The Nixie Tube was, in a more enlightened era, the standard method for electonically displaying numbers, letters or other symbols prior to the introduction of the LED. Those of you of a certain age will remember that all calculators once utilized Nixies.
According to Wikipedia:
The Nixie display was developed by a small vacuum tube manufacturer called Haydu Brothers Laboratories, and introduced in 1954 by Burroughs Corporation, who purchased Haydu and owned the name Nixie as a trademark. The name Nixie was derived by Burroughs from "NIX I", an abbreviation of "Numeric Indicator eXperimental No. 1". Similar devices that functioned in the same way were patented in the 1920s, and the first mass-produced display tubes were introduced in the late 1930s by National Union Co. and Telefunken. However, their construction was cruder, and they failed to find many applications until digital electronics reached a suitable level of development in the 1950s.
Burroughs even had another Haydu tube that could operate as a digital counter and directly drive a Nixie tube for display. This was called a "Trochotron", in later form known as the "Beam-X Switch" counter tube; another name was "magnetron beam-switching tube", referring to their similarity to a cavity magnetron. Trochotrons were used in the UNIVAC 1101 computer, as well as in clocks and frequency counters...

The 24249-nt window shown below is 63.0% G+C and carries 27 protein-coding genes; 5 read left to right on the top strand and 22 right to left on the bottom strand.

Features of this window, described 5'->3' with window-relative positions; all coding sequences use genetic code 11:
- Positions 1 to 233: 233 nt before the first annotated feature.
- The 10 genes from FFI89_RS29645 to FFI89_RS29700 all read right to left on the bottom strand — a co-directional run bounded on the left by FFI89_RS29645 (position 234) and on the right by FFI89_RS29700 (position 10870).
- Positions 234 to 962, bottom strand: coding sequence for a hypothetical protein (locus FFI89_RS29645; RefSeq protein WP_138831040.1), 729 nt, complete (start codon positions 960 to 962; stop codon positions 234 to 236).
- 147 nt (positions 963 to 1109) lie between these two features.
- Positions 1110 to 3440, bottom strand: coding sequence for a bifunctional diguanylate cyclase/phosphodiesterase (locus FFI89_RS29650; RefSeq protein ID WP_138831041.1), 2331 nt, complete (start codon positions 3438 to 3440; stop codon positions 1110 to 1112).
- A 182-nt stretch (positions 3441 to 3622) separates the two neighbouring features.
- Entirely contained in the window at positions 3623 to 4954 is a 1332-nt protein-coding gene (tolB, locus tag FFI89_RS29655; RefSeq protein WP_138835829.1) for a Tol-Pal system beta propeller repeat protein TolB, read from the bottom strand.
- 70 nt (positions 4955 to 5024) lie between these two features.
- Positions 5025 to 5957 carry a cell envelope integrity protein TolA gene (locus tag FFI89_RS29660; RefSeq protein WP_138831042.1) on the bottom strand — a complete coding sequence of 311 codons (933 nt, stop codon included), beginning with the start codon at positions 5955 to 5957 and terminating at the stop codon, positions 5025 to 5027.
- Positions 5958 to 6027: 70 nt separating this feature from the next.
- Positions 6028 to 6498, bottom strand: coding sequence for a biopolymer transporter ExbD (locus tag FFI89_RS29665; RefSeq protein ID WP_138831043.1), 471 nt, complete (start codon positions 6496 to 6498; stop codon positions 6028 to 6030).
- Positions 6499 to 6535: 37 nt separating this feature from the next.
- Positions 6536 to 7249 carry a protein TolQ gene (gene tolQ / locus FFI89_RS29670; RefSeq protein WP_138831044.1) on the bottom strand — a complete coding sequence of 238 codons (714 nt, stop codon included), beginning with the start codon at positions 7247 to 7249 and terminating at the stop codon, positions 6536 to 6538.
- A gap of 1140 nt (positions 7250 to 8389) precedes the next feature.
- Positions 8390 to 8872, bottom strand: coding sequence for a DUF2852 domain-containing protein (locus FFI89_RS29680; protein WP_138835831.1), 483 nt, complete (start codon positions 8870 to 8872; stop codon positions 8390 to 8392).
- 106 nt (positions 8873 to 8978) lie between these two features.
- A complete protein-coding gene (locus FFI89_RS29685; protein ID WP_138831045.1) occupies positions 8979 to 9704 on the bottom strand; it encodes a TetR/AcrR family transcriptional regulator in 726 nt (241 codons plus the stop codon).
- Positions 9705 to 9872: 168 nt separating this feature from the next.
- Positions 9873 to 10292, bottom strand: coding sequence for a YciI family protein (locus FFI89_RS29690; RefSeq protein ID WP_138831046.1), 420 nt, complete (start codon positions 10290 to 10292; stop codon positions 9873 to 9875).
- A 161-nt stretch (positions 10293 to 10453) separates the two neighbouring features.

Citing dissatisfaction with the aesthetics of modern digital displays and a nostalgic fondness for the styling of obsolete technology, significant numbers of electronics enthusiasts in recent years have shown interest in reviving nixies. Unsold tubes that have been sitting in warehouses for decades are being brought out and used, the most common application being in homemade digital clocks. This is somewhat ironic, since during their heyday, nixies were generally considered too expensive for use in mass-market consumer goods such as clocks. This recent surge in demand has caused prices to increase significantly, particularly for large tubes. The largest type known to be in the hands of collectors, the Rodan CD-47/GR-414 (220 mm [8.7 in.] tall), have been sold for hundreds of dollars apiece, but these are extremely rare and only found in a few areas of the world by persistent and fortunate seekers.
David Forbes and his homebrew electronics company, Cathode Corner, often have marvelous examples of Nixie-powered clocks and wristwatches for sale on their site and on eBay.
Curious about jumping into the wonderful world of Nixies yourself? Go to the Sphere Research Corporation for all your Nixie needs.